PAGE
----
They are probably not the same issue frankly. I think they are part of the same thing - he has become scared of her. I don't think that sending him out to finish his work in the cloakroom is the answer.

kid Mon 12-Oct-09 20:42:00

I think you should speak to the teacher to hear what she has to say.
You can just casually mention that he seems upset about coming to school and ask her if she has noticed any change in him at school.

You can then mention that he was really upset about the maths incident, but don't necesarily tell her word for word what he told you. Let her give her version.

It might then all blow over, it might not, but at least you have let her know that your son does come home and tell you things.

FlightAttendant Mon 12-Oct-09 20:45:20

No i remember what happened now...after the stand off, I said something or she did and it sounded like it had actually been a big misunderstanding and I ahd got the wrong idea...so we all laughed and it seemed Ok. Then I thought back to what she ahd said, and realised it had NOT been a misunderstanding, at all, in fact, just everyone was tense and the issue had got confused - so I emailed and made it clear that way. She didn't attempt to deny it and agreed to do things differently, or something - I was happy with it anyway.

Don't be fobbed off.

OrmIrian Mon 12-Oct-09 20:46:57

Thank you flight. I am going to have to tackle her arent I? <gibber>

bigTillyMint Tue 13-Oct-09 06:34:06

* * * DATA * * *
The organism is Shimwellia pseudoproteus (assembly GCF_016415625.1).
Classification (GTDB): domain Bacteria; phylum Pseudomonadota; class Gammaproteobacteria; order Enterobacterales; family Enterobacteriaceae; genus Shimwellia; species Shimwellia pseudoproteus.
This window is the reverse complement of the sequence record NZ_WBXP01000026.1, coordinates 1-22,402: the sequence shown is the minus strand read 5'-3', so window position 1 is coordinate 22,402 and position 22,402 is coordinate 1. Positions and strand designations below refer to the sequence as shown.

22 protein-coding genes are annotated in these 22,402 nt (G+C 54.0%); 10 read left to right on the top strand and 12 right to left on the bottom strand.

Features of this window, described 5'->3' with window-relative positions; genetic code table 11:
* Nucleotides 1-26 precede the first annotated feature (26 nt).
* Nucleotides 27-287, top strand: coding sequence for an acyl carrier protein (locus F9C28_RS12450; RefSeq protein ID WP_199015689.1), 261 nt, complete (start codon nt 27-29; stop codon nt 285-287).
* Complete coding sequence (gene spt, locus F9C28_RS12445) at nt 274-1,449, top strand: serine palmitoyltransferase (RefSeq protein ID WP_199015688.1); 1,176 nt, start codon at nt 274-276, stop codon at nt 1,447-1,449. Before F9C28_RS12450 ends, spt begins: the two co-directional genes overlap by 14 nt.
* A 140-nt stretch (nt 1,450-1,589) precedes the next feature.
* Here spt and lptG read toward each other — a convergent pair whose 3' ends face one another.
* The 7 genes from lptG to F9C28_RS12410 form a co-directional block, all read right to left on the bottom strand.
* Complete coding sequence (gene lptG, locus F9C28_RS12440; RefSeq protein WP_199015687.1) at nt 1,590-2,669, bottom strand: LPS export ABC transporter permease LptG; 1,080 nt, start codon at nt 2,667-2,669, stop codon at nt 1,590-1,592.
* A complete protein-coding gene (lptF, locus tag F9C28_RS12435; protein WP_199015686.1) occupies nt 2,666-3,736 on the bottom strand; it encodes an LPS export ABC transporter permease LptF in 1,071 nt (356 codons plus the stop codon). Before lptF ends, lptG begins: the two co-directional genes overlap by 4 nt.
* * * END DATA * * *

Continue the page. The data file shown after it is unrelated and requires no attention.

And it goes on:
Yes, you must speak to her and get her to realise that she will not get him to learn by terrorising him.

You said she sent him out to finish his work in the cloakroom hmm WTF - You could as her if she thinks he has difficulty concentrating in class, and then say was that why you sent him to finish his work in the cloakroom? ... then tell her that he came back really upset and worried, etc.

Good Luck!

ICANDOTHAT Tue 13-Oct-09 09:28:18

Orm what are the 'worries' you have about him already?

Bucharest Tue 13-Oct-09 09:33:18

I came onto this thread prepared to say "pah, another PFB ish-oo" but then saw it was Orm so knew there must be more to it...

It's definitely not right if he was told off just for not knowing how to do something- so if that is the whole story then you need to let them know it's not acceptable..I can't imagine it being acceptable in the general ethos of a school tbh.....does the HT know she's a bit of a tyrant? The fact that he also doesn't want to go to school, or gets worked up before he goes, means there's summat afoot, I'd say.....

Good luck and hope you sort it out....